Part of the history of Disney World involved either real shady practices or extremely successful business sense. In reading this story, I am inclined to lean toward the shady, ya know?
The CIA Spies Behind Disney World’s Secretive, Fake Cities
By Alex Hanton on Wednesday, July 8, 2015
By the late 1950s, it was clear that theme parks were the future of Disney. The company’s first park, California’s Disneyland, had saved it from bankruptcy and was soon generating huge profits. A second location was only logical, and Walt Disney himself soon had his heart set on Florida. (A probably apocryphal legend claims that he initially wanted it in St. Louis but changed his mind after feeling insulted by local Budweiser executives.) But there were challenges to be faced: Disneyland was such a huge money-spinner that local landowners were sure to jack up their prices once they heard Walt was sniffing around for a second space. Additionally, Walt was furious that cheap hotels and businesses had sprung up around his California location, ruining the ambiance. In Florida, he wanted to be in complete control.
To help him achieve that, Walt turned to two of the most notorious spies in American history. William “Wild Bill” Donovan was the founder of the OSS, the World War II–era spy agency that eventually morphed into the CIA. As such, he has a serious claim to be the founder of modern US espionage. By the late ‘50s, Donovan had been unceremoniously retired from government service and was heading up his own law firm, which Disney quickly hired.
He also hired Paul Helliwell, an incredibly shady figure who ran CIA front operations in Southeast Asia and the Caribbean and who usually shows up in the various conspiracy theories about CIA drug trafficking. Helliwell’s job was to use his CIA experience to set up a number of shell companies, which would be able to buy land in central Florida without anybody realizing it was really being bought by Disney.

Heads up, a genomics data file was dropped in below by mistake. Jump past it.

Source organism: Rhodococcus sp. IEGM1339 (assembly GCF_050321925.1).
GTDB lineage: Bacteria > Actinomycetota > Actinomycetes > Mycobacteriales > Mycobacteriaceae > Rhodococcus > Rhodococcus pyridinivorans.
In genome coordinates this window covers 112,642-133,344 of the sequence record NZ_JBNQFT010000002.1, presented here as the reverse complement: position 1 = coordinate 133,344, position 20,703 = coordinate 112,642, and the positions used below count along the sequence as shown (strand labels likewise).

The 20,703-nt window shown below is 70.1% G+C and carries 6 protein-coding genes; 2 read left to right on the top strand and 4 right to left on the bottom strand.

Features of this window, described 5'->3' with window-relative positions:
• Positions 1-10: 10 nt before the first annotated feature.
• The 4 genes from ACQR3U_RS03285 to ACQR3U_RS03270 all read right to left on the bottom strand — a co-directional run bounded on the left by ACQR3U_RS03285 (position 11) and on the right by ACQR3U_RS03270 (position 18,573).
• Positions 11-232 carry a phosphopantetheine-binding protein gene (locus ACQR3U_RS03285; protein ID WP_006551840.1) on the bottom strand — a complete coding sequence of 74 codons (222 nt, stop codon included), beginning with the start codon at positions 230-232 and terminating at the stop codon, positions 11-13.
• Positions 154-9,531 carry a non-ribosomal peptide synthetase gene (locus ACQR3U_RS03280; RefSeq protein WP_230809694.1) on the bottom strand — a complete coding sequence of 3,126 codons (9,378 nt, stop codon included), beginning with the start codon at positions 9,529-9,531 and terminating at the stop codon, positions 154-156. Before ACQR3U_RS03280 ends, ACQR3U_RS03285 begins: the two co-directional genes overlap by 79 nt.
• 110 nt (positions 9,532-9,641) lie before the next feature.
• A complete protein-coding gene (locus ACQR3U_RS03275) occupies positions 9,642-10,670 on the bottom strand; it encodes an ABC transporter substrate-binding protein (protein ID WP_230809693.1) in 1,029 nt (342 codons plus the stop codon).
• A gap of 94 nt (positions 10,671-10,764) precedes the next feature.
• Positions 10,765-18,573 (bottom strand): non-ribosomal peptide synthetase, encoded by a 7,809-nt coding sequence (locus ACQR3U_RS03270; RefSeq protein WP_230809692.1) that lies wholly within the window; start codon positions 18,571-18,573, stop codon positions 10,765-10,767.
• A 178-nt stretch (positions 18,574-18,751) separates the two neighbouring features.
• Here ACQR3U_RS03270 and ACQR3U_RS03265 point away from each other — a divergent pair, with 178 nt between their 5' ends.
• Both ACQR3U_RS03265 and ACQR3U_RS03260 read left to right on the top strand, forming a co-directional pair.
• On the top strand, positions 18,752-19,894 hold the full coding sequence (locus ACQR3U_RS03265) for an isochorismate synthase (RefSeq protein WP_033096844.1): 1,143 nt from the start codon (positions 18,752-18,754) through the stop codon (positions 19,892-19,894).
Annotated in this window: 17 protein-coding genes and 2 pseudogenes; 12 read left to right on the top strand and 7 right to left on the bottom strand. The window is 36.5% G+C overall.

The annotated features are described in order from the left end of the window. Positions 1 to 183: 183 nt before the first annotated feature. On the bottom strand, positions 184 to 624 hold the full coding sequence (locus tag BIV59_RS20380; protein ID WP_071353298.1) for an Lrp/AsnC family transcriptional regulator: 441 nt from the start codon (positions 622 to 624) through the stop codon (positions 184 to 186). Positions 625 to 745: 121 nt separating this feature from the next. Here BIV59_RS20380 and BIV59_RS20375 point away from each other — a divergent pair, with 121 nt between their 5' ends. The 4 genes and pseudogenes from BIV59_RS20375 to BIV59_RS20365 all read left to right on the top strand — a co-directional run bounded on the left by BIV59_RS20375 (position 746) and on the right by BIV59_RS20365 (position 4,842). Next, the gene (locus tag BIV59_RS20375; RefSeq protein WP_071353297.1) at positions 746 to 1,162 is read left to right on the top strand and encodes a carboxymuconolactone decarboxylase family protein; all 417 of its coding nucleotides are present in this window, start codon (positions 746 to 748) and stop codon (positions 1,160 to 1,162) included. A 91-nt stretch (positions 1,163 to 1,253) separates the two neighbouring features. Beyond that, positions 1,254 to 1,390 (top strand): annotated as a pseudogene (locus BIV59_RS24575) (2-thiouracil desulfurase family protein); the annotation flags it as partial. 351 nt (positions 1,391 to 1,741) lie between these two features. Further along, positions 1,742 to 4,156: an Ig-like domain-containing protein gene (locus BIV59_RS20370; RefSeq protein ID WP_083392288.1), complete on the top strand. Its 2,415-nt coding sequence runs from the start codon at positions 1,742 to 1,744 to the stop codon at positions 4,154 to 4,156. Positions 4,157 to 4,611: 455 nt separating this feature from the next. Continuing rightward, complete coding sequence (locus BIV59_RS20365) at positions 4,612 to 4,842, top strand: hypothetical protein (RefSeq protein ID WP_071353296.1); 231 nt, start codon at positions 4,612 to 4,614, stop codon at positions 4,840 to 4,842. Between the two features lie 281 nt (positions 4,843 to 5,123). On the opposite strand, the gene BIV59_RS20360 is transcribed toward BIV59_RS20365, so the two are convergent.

That part of the plan went off without a hitch, with Helliwell snapping up land for as low as $80 an acre while Donovan’s law firm ran a disinformation campaign to prevent anyone working out who was really behind the purchases. When word finally got out that the land was for Disney, the price ballooned up to $80,000 an acre, but by that point the space for the park had been acquired at an average of just $200 an acre. But Disney still needed to make sure he completely controlled the land—and that meant getting the government out of the picture as well. Luckily, Helliwell had a solution.
The CIA man advised Disney to set up “puppet governments” in the form of two fake cities. Since nobody actually lived in the area, Disney would just need to place a couple of hand-picked employees in the cities to totally control the local government. This was probably illegal and arguably unconstitutional, but with the aid of a compliant state legislature, the cities (Bay Lake and Lake Buena Vista) were duly incorporated. They still exist today, with a combined population of 44 people, all of them Disney employees, or retired employees, or the children of employees. The citizens elect officials and decide what ordinances to pass, but “if they didn’t vote Disney’s way regularly, you can be sure they wouldn’t be Disney employees or living on Disney property much longer.” By controlling the cities, Disney controls local government, making Walt Disney World a magical kingdom indeed.
I reckon that good business sense means making sure that all your neighbors are getting their paychecks and guidance from the same place. Nothing like being in total control, I guess.
Coffee out on the patio once more!